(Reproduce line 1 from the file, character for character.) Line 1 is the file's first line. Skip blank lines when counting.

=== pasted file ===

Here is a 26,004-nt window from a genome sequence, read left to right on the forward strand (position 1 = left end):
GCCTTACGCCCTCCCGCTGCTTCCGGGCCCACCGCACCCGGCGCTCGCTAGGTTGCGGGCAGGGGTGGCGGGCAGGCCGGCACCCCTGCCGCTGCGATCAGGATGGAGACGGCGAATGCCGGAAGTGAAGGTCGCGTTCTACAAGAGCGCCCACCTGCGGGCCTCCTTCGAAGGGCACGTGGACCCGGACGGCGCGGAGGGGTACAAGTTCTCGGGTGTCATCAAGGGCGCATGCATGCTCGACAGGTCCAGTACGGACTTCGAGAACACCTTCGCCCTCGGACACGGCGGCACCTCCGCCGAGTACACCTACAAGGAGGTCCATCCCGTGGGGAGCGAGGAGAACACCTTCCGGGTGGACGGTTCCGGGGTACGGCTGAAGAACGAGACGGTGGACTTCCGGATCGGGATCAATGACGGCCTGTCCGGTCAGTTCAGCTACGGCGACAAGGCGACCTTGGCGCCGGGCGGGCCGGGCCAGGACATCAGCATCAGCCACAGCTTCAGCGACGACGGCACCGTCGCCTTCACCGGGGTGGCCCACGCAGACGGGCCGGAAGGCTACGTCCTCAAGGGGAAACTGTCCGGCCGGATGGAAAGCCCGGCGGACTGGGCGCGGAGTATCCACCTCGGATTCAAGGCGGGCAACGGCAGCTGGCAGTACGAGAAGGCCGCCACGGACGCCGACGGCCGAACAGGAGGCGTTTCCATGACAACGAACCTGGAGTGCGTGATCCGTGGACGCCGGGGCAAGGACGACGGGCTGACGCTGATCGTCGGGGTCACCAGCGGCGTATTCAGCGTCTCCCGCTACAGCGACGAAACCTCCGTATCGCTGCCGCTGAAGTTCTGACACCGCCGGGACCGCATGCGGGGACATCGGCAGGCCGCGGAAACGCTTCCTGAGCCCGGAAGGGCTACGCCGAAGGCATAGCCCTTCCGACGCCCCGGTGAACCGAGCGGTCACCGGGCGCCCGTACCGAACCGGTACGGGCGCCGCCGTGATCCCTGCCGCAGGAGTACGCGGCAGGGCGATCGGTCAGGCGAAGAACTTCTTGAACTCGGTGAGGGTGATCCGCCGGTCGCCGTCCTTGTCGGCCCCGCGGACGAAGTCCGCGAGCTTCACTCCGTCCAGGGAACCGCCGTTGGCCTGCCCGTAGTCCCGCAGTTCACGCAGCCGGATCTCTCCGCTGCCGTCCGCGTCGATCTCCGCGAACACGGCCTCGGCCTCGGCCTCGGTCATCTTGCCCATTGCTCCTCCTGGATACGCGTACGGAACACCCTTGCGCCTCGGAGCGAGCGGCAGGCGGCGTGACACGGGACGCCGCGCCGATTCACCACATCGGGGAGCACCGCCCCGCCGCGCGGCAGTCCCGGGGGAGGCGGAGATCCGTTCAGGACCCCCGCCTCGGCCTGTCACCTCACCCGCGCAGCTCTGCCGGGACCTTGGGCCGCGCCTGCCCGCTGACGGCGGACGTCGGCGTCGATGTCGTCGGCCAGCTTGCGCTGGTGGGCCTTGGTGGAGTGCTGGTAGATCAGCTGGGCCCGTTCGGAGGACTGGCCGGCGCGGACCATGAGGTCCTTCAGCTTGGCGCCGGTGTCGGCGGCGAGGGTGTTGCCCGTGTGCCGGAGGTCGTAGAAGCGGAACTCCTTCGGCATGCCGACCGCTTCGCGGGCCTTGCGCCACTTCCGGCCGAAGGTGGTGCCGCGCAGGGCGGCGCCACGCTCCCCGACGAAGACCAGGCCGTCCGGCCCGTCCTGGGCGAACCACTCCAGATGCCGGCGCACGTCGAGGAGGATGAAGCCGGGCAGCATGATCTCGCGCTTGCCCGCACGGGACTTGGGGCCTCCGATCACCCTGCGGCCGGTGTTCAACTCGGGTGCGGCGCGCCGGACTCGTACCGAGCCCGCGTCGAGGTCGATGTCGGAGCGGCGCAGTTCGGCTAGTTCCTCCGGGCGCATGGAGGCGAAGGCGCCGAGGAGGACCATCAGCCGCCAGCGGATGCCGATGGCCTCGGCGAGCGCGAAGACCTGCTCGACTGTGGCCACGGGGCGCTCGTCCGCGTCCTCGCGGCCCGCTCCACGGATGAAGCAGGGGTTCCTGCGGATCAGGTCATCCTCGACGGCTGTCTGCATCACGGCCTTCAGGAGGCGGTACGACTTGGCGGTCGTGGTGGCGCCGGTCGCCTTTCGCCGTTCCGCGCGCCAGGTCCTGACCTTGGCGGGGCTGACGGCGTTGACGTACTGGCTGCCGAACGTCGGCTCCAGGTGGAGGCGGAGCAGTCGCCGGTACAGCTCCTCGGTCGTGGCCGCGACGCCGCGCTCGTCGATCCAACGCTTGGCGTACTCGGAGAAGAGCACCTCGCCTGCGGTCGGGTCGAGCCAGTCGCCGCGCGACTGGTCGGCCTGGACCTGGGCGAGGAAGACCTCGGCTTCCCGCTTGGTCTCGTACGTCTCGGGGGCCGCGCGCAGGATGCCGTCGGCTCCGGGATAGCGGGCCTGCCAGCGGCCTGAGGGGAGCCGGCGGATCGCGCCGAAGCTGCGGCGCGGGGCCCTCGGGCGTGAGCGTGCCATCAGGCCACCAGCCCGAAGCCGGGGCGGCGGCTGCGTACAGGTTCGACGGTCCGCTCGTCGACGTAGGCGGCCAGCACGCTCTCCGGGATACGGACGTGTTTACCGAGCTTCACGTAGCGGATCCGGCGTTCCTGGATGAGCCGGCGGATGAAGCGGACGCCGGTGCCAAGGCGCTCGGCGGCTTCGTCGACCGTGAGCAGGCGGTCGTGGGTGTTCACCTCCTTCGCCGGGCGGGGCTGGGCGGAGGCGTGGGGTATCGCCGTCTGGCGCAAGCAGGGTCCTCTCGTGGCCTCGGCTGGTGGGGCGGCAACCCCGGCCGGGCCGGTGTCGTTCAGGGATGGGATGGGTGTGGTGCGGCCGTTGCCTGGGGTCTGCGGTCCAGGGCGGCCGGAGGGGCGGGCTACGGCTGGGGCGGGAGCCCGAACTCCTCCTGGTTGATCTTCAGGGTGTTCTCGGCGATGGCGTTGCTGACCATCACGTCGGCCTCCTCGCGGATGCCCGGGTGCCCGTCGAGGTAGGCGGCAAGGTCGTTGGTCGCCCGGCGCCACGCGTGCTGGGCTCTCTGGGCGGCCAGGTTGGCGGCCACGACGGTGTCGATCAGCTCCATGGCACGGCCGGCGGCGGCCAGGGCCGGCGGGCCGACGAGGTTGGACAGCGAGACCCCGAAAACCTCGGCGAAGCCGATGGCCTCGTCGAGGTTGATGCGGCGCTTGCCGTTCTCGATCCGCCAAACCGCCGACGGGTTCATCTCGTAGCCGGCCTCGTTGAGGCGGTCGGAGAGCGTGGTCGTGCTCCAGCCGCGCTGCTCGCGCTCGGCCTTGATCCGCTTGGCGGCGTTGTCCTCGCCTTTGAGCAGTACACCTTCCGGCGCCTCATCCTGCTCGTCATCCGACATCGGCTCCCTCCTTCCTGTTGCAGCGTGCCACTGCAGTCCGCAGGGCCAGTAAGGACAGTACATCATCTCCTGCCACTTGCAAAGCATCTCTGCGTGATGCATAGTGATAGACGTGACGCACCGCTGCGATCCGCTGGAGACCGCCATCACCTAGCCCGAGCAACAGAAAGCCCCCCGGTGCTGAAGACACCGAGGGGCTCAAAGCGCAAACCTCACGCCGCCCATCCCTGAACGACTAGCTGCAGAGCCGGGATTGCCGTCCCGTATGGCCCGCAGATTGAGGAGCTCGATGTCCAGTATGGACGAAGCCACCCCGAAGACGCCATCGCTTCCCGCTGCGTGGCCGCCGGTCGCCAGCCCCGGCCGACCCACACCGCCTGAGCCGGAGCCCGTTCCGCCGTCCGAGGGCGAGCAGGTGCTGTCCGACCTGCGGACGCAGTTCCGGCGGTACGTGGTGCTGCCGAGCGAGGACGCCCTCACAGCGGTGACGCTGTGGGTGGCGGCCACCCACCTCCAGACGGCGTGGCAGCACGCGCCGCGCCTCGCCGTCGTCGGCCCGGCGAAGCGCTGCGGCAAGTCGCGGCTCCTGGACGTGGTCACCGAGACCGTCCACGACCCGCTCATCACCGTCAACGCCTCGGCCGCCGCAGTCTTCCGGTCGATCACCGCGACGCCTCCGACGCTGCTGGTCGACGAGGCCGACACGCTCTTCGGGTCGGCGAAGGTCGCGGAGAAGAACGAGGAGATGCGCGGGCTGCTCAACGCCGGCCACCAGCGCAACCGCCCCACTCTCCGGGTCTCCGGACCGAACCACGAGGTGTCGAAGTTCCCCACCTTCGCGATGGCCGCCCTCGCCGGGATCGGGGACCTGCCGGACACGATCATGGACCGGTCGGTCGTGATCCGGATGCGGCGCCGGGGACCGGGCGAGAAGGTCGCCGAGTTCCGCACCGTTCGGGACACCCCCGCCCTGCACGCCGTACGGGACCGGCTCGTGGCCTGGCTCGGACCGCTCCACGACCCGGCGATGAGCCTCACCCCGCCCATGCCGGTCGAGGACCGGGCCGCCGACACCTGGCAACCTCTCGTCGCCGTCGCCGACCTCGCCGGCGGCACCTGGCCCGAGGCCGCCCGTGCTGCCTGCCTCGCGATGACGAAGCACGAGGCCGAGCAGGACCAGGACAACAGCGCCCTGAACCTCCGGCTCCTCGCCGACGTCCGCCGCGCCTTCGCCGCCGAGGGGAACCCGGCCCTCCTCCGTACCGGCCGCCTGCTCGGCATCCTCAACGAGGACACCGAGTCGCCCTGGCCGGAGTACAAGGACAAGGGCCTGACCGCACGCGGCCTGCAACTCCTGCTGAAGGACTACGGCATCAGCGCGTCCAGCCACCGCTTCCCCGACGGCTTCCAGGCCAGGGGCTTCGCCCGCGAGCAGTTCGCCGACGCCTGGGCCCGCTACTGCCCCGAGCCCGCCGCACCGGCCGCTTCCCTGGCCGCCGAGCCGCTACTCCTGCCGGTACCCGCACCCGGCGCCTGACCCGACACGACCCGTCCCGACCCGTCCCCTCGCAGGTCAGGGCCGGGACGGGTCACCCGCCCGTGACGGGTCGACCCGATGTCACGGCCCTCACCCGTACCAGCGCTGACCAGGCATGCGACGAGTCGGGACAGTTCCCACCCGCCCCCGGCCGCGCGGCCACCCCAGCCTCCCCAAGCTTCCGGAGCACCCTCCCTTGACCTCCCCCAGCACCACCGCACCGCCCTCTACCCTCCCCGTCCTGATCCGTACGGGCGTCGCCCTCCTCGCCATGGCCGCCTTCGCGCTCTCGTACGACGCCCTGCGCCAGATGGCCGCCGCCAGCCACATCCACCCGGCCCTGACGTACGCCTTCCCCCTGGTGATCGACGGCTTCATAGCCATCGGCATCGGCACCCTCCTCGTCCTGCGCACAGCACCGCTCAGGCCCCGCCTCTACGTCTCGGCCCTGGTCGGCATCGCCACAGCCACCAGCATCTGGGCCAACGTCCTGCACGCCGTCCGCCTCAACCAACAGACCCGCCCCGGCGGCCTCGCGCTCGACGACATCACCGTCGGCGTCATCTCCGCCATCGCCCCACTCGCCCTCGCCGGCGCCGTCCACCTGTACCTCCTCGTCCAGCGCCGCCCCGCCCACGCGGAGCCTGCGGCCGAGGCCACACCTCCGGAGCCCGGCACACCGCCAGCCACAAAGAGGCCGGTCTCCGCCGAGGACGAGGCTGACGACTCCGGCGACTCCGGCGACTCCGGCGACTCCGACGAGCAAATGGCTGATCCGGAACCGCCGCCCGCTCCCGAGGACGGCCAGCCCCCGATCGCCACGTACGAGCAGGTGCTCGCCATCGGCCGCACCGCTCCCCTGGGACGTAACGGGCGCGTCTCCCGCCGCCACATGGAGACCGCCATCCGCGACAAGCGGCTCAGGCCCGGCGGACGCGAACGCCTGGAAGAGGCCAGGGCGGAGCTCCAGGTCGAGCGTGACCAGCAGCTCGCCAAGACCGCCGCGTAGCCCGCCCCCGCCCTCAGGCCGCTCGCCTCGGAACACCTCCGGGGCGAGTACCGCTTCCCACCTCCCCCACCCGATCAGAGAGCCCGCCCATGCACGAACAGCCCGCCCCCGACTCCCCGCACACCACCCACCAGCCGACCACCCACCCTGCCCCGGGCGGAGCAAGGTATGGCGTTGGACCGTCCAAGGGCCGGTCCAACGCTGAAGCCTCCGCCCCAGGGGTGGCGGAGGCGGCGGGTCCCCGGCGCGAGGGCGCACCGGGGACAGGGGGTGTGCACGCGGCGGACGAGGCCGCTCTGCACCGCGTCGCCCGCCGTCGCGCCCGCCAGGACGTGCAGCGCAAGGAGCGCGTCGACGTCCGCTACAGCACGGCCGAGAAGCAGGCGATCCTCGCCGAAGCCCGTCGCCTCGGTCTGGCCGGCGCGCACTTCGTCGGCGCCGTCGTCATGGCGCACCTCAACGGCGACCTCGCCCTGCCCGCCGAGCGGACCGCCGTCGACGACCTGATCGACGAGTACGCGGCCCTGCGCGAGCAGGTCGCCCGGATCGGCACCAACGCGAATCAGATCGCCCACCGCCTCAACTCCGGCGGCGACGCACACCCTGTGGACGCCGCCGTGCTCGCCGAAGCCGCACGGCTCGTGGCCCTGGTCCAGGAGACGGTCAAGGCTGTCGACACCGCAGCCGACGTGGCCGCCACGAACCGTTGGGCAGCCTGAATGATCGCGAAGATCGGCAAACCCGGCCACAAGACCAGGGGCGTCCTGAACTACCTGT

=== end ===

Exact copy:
Here is a 26,004-nt window from a genome sequence, read left to right on the forward strand (position 1 = left end):